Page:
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I think it does. In the past, businesses had a CRM tool, an ERP tool, a content management tool, an HR management tool. You had all these different silos of information and they were all complex and difficult to implement, with long cycles that took many years to put in place. When you got them right, you froze them -- you didn't want to change anything that could cause them to break.
Under that system, when developers came out with new versions of the software, companies would typically take years to upgrade. It really became a difficult model to sustain in this world where you're supposed to be agile and reactive. How can you do that if employees are using software from 2002?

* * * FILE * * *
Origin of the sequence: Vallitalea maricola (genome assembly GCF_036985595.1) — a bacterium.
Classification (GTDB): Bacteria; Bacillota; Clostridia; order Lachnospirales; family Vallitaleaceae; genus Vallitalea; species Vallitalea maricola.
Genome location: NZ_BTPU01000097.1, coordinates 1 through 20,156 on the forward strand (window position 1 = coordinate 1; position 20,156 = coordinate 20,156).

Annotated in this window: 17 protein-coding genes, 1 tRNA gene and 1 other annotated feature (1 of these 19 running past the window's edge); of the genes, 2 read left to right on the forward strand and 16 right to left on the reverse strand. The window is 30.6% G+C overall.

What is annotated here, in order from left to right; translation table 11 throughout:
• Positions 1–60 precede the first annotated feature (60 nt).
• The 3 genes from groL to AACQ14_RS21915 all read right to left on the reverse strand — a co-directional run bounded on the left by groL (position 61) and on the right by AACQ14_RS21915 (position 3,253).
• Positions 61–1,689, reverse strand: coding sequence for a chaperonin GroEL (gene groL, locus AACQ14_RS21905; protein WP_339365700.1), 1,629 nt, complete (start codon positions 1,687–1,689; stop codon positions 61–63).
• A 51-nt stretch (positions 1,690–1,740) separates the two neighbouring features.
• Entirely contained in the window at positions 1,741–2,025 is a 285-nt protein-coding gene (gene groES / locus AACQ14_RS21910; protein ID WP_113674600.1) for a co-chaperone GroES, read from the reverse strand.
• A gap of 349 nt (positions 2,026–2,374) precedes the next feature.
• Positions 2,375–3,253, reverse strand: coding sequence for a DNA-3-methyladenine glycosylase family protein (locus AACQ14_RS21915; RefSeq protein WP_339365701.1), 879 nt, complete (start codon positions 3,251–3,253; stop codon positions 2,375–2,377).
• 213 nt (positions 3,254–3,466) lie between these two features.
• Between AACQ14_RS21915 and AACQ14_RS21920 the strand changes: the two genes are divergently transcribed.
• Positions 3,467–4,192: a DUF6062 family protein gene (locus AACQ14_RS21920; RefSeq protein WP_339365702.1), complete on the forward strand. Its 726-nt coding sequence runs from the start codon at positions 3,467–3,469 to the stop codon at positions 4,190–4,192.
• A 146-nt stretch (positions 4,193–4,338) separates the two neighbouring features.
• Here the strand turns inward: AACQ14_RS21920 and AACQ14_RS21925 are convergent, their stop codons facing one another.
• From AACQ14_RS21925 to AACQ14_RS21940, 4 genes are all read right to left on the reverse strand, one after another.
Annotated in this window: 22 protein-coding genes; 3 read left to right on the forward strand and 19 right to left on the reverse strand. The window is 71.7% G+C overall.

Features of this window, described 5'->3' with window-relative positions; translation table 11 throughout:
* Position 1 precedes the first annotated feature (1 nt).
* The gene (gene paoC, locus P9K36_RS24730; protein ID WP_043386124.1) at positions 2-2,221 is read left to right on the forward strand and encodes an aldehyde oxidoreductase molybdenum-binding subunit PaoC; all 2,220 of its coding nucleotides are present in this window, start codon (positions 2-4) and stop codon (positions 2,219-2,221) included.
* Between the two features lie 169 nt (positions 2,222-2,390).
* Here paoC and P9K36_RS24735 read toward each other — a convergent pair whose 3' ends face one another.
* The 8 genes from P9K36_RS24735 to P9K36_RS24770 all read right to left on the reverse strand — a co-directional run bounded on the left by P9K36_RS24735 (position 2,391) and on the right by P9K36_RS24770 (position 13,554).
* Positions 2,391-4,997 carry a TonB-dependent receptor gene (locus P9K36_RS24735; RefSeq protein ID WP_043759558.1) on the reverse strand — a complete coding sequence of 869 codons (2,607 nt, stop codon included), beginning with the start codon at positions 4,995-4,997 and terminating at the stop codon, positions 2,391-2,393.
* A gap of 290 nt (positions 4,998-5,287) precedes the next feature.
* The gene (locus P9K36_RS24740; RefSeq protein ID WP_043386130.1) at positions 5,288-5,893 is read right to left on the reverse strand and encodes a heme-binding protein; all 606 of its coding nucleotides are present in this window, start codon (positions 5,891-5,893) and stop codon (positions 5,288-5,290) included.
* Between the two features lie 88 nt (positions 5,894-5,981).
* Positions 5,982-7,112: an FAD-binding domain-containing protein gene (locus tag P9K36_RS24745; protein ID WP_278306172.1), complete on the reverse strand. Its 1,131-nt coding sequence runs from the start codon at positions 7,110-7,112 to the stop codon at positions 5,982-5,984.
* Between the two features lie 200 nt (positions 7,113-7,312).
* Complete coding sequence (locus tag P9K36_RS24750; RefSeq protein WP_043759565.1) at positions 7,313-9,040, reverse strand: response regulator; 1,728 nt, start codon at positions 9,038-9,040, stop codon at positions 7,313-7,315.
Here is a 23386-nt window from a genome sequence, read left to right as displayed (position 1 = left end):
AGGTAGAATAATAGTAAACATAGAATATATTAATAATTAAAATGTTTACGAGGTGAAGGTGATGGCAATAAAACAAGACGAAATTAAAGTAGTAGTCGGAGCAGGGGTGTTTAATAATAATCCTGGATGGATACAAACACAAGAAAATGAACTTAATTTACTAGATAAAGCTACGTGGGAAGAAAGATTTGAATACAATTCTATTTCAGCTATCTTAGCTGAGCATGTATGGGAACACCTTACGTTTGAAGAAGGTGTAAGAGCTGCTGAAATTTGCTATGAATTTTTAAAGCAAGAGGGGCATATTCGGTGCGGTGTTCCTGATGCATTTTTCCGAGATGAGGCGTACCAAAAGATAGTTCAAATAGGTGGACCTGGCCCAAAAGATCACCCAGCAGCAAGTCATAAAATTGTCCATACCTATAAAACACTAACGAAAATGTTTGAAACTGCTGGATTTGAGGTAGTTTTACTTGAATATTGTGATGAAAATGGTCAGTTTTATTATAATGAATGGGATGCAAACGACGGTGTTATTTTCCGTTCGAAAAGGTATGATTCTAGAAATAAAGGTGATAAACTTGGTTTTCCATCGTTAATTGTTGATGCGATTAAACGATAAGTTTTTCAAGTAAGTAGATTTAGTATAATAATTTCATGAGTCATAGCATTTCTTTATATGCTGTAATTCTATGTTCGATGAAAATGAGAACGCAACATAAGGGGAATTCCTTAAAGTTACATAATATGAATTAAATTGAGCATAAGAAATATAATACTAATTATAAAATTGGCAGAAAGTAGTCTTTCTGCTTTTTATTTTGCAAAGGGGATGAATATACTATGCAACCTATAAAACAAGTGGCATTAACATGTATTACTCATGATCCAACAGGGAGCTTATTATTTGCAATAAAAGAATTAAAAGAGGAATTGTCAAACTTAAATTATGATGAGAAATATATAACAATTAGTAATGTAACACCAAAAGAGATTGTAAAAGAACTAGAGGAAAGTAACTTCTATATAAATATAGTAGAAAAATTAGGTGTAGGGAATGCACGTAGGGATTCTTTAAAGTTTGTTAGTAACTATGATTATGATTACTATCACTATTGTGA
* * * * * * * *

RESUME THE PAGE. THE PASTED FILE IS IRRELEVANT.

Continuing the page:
From a software perspective, cloud architecture is constantly being upgraded. It doesn't have a three-year cycle for each new version, like SharePoint or Open Text, where users would need to take everything they had and replace it. It's more like an ongoing, iterative development and companies can take advantage of new functionality much quicker. In the wider context of being more agile, it gives businesses the most up-to-date tools to do that.
At the same time, these tools work better together. When you have open APIs and ways to develop tools on top of these systems that make sense for your organization, you can get things to work together in this kind of righteous ecosystem.
It's not a perfect world, but it's better than it was in the days of those proprietary, massive kinds of software packages that took years to update and remained locked in for long periods of time, because it was too hard and too scary to change.
If you can create a more connected system than what we had in the past, you have the potential to make more efficient use of personnel and information.
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